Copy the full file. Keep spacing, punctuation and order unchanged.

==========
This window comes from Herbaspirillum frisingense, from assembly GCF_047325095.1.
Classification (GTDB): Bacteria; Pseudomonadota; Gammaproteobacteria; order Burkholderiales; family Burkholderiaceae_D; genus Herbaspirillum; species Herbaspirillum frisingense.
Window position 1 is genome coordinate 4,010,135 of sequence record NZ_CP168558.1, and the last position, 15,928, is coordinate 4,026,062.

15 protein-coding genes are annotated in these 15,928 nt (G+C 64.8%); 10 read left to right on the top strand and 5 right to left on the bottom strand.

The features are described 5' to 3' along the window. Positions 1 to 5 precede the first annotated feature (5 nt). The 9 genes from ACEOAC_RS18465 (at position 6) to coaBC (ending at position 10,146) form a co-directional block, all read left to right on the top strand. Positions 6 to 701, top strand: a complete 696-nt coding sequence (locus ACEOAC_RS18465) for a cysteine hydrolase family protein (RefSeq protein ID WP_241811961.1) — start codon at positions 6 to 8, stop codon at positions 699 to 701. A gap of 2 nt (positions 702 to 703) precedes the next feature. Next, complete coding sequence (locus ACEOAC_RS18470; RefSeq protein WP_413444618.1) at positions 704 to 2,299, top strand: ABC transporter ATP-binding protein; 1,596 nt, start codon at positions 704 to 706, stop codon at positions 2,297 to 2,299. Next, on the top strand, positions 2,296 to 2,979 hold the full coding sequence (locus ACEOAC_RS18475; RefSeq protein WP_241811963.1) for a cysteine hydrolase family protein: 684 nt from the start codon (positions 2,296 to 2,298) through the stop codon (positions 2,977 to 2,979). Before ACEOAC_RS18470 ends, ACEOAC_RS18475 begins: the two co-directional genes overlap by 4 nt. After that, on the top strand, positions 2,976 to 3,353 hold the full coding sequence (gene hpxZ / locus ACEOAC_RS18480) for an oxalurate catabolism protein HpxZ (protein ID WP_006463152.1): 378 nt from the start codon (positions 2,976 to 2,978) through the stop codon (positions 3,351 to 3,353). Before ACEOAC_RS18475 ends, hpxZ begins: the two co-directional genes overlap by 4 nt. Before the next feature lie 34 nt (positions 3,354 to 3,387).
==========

This window comes from Herbaspirillum frisingense, from assembly GCF_047325095.1.
Classification (GTDB): Bacteria; Pseudomonadota; Gammaproteobacteria; order Burkholderiales; family Burkholderiaceae_D; genus Herbaspirillum; species Herbaspirillum frisingense.
Window position 1 is genome coordinate 4,010,135 of sequence record NZ_CP168558.1, and the last position, 15,928, is coordinate 4,026,062.

15 protein-coding genes are annotated in these 15,928 nt (G+C 64.8%); 10 read left to right on the top strand and 5 right to left on the bottom strand.

The features are described 5' to 3' along the window. Positions 1 to 5 precede the first annotated feature (5 nt). The 9 genes from ACEOAC_RS18465 (at position 6) to coaBC (ending at position 10,146) form a co-directional block, all read left to right on the top strand. Positions 6 to 701, top strand: a complete 696-nt coding sequence (locus ACEOAC_RS18465) for a cysteine hydrolase family protein (RefSeq protein ID WP_241811961.1) — start codon at positions 6 to 8, stop codon at positions 699 to 701. A gap of 2 nt (positions 702 to 703) precedes the next feature. Next, complete coding sequence (locus ACEOAC_RS18470; RefSeq protein WP_413444618.1) at positions 704 to 2,299, top strand: ABC transporter ATP-binding protein; 1,596 nt, start codon at positions 704 to 706, stop codon at positions 2,297 to 2,299. Next, on the top strand, positions 2,296 to 2,979 hold the full coding sequence (locus ACEOAC_RS18475; RefSeq protein WP_241811963.1) for a cysteine hydrolase family protein: 684 nt from the start codon (positions 2,296 to 2,298) through the stop codon (positions 2,977 to 2,979). Before ACEOAC_RS18470 ends, ACEOAC_RS18475 begins: the two co-directional genes overlap by 4 nt. After that, on the top strand, positions 2,976 to 3,353 hold the full coding sequence (gene hpxZ / locus ACEOAC_RS18480) for an oxalurate catabolism protein HpxZ (protein ID WP_006463152.1): 378 nt from the start codon (positions 2,976 to 2,978) through the stop codon (positions 3,351 to 3,353). Before ACEOAC_RS18475 ends, hpxZ begins: the two co-directional genes overlap by 4 nt. Before the next feature lie 34 nt (positions 3,354 to 3,387).